Substantive power over the initiative [does not] reside within the states either (which is different from saying some state officials might have substantial power). In fact, at both the federal and state level, there appears to be little role for the legislature. The role of local educational authorities (LEAs) or “local school boards” has been diminished over the last several decades under a variety of auspices (e.g., mayoral control, “control boards” and emergency financial mangers, etc.). In the case of the USDOE, congressionally approved funds (namely Race to the Top) are being expended free of congressional oversight. State legislatures, likewise, seem to have little role in the CCSSI, other than to possibly rubber stamp it as required by Race to the Top application “guidelines” (even if a state legislature did consciously adopt the CCSSI, they would have, it appears, legislated themselves out of power!). In fact, the long standing state control over public school curriculum and assessment seems to have largely vanished, at least as it existed in its past forms. The details and significance of this development must also be explored.
And, while the executives of each state constitute the membership of the NGA and CCSSO, and state representatives participate in the governance of the assessment consortia, neither of these organizations seems to exist as a means to represent individual state interests or the interests of the electorate of each state (i.e, they do not operate as units of a federalized system). The nature of these arrangements must also be explored, although, since they are 501c3s, their internal workings are not easily subjected to public study. Of course, that fact alone is politically significant.
So, while the Constitution provided means to both block the tyranny of the majority and the tyranny of a strong central authority (blocks which are now obviously permeable), it seems to have no specific means for limiting the power of non-public power over public affairs (e.g., powerful foundations, a different kind of tyranny of the minority) or for stopping the government from privatizing functions of governance (e.g., turning over the role of a legislature to a 501c3). Given the tremendous concentration of wealth that has occurred over the past three decades, this is a key concern, as concentration of economic power yields concentration of political power. Certainly the role of venture philanthropy (e.g., Gates, Broad) rivals the power of the USDOE in terms of bringing about the CCSSI, power based on accumulation of massive private fortunes.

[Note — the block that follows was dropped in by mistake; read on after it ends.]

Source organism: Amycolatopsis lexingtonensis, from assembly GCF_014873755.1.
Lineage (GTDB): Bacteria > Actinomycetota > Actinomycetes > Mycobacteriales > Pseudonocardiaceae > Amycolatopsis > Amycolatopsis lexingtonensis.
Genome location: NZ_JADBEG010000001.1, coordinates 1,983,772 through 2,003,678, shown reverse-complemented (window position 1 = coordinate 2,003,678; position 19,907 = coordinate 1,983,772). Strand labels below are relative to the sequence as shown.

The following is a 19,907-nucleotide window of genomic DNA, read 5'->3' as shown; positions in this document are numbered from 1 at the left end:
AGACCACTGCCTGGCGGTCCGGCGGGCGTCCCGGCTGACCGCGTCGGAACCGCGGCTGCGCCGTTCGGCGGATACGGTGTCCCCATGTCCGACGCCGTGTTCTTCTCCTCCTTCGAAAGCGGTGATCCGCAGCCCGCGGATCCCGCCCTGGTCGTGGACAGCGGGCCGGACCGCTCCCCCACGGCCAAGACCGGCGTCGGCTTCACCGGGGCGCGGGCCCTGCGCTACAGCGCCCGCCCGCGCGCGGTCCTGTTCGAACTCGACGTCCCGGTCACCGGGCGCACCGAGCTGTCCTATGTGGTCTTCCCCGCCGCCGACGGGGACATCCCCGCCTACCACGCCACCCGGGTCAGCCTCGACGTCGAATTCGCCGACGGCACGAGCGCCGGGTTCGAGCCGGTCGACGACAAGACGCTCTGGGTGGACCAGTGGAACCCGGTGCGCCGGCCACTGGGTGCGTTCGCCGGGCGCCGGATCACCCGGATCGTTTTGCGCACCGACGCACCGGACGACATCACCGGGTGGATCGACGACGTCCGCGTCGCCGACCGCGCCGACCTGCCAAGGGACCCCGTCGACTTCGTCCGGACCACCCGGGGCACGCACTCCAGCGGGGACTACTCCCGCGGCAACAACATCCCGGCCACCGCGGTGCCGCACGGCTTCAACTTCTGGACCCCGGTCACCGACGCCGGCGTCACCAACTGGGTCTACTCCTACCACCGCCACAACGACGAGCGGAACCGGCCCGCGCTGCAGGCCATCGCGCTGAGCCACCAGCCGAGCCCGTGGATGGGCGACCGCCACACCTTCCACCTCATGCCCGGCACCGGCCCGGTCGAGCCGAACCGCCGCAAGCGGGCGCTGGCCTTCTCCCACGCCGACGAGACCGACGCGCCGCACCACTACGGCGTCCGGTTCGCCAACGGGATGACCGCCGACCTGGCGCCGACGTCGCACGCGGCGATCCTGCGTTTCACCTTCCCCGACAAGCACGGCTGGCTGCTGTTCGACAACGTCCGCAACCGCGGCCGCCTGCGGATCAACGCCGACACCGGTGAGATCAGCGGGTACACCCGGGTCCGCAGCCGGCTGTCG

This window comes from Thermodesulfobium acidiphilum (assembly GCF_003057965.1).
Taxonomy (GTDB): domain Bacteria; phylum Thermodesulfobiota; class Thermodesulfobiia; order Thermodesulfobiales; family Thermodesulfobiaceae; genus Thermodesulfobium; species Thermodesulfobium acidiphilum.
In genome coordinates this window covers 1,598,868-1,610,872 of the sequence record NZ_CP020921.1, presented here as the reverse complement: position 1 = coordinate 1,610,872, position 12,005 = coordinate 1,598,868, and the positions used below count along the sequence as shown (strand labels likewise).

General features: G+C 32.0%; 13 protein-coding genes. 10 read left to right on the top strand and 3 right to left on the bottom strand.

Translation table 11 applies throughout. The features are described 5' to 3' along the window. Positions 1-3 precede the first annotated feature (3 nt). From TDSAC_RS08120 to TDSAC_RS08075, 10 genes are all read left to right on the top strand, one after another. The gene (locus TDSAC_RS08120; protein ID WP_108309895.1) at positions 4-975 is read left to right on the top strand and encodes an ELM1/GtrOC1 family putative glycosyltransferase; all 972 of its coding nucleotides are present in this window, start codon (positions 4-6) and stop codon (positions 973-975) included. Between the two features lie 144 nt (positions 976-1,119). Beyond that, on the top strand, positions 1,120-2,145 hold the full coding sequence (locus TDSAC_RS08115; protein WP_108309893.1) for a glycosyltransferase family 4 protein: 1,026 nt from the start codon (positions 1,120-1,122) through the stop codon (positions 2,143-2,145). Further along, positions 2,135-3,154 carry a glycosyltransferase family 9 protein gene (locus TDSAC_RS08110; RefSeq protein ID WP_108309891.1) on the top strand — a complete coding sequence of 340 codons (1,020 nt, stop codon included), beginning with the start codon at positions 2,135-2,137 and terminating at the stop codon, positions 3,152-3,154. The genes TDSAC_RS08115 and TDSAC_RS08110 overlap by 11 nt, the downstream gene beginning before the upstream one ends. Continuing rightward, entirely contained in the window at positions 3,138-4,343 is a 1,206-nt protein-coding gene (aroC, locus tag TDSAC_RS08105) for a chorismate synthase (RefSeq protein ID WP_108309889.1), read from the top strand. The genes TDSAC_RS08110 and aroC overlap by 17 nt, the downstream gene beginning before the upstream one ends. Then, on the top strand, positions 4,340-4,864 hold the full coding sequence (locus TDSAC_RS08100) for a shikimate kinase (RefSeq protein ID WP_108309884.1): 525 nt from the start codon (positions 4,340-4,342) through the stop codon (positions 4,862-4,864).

In this sense, the increasingly dominant role of 501c3s in the sphere of education policy and governance warrants a careful analysis of that category of institution and its original and putatively changing role in the political life of the United States.
Finally, in American political thought, public education — controlled by local and state authorities — was itself given as a bulwark against tyranny, and as a means for “the common man” to counter the political power afforded the economic elite. In this sense, traditional public schools were not only presented as “citizen making” institutions, and as a “great equalizer” and the “balance wheel” of society, they were also given a political function, a means of sustaining republican democracy through the expansion of publicly controlled education for the people at public expense as this in itself was thought to mitigate the extreme accumulation of political and economic power. The political significance of the privatization of a system with such a function must also be analyzed.
 These are the words of the CCSSI: http://www.corestandards.org. I had originally written “common curriculum” but in fact the Core is a set of expectations about what students are to be able to do. Ostensibly, curriculum is to be built around the expectations, although the underlying sense that they are “product specifications” suggests an elimination of curriculum (products don’t need curriculum), in the normal sense of the word.
 These are an outcome of the Race to the Top Assessment Program; see: http://www2.ed.gov/programs/racetothetop-assessment/index.html
 See: Tienken, Christopher H. “Common Core Standards: The Emperor Has No Clothes, or Evidence.” Kappa Delta Pi Record 47, no. 2 (2011): 58-62.
 Ball, Stephen J. Global Education Inc. : New Policy Networks and the Neo-Liberal Imaginary. Abingdon, Oxon ; New York: Routledge, 2012.
 See: http://dianeravitch.net/2012/07/09/my-view-of-the-common-core-standards/
 See: http://www.k12innovation.com/Manifesto/_V2_Home.html; and http://online.wsj.com/article/SB10001424052702303630404577390431072241906.html; and http://www.indystar.com/article/20130112/OPINION07/301120307/Russ-Pulliam-Common-Core-foes-hope
 My most recent estimates show that the Gates foundation has, between 2009 and 2012, spent nearly $1billion to realize the CCSSI.